I really enjoyed the balancing walk over the mud and through the grasses. It was quite tricky and it made you think about your whole body. Particularly for my son. He’s not the most agile and I think working with his whole body and mind to do something really snapped him out of that difficult place he was in.

What support did you get from the course facilitators?

It was the people that made it so special. They’re just really friendly and helpful. Just having somebody to chat to as you walk around. Someone who was going to be there to meet you when you arrive. It’s definitely one of my go-to places now. I regularly come back and enjoy having little chats with people I recognise from the course and that definitely makes it different from going to just any other place. I like knowing you’re likely to see a familiar face. It feels like a little bit of a community beginning to grow.

How did the course help your mental health?

When you’ve got a build-up of tension and you get to a point where you’re having panic attacks or overthinking things and getting quite emotional, it’s great to have a safe space to sit and take your mind off everything.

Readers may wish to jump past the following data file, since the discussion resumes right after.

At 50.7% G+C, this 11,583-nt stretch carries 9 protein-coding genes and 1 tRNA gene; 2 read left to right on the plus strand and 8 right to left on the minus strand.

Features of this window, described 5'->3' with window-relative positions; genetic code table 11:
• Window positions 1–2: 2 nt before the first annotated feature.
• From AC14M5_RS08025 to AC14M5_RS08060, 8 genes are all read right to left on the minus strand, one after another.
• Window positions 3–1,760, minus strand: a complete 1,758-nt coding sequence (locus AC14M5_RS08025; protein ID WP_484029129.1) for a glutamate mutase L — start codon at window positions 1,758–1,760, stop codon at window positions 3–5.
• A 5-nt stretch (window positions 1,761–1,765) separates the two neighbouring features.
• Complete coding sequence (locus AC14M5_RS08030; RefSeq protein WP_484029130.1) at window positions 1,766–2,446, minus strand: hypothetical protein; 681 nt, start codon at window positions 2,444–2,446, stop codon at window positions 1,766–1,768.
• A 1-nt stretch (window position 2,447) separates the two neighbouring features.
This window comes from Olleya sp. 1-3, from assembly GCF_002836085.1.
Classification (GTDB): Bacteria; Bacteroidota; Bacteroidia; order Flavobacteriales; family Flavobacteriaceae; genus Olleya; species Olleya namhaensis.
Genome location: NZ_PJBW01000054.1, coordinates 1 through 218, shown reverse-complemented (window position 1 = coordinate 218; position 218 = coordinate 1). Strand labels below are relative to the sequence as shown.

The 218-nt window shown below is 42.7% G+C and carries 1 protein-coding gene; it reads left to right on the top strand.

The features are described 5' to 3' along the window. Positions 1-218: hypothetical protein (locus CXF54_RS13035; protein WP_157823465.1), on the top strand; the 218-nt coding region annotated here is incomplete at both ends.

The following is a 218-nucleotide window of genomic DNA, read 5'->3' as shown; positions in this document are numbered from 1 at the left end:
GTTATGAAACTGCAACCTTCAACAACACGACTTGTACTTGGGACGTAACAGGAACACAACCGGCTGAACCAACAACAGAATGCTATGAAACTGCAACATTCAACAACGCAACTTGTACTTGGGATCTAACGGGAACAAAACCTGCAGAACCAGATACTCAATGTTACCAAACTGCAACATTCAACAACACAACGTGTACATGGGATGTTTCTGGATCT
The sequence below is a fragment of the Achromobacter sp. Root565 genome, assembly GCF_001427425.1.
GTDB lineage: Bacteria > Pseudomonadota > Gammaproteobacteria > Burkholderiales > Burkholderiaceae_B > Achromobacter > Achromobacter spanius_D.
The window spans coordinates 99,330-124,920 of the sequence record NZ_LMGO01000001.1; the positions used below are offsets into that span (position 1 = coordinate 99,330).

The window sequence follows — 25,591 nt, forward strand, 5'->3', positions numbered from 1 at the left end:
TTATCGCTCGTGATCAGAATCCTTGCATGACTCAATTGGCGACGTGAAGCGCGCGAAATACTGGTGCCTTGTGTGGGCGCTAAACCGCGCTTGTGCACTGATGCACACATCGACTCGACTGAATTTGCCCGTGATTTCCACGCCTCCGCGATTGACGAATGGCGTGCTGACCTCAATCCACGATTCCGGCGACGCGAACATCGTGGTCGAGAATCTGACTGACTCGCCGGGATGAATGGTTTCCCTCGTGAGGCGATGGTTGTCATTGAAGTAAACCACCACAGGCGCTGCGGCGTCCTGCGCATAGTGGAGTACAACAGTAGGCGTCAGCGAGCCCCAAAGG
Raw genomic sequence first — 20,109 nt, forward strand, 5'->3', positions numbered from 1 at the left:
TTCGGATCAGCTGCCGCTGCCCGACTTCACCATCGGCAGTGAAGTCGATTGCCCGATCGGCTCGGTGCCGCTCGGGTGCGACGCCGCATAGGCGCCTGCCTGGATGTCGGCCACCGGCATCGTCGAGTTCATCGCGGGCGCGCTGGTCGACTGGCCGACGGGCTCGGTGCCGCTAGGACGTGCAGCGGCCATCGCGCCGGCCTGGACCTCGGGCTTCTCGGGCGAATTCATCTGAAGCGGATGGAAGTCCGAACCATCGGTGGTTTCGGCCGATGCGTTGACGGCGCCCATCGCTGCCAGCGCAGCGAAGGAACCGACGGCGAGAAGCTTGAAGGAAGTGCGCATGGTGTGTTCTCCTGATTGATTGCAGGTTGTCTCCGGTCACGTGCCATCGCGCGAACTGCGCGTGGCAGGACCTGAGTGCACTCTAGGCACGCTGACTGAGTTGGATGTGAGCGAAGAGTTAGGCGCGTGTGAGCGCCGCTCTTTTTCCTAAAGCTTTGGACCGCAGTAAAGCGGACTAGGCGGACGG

And it’s great to now be able to mimic those activities in my daily life. They give you a chance to relax and breathe. It’s really helped build up a therapeutic resilience that stops you getting that point where you feel everything is caving in on you.

How has the course helped you in the rest of your life?

Learning those practical steps you can take and changes you can make to your life, have really helped us both.

It’s definitely made me think about incorporating relaxing, mindful activities more regularly into my life, like a bit of gardening, or a twenty-minute walk. I’m also now considering some volunteering roles for myself, just for the mental health aspect of connecting with other people and being part of a community that’s bigger than just yourself.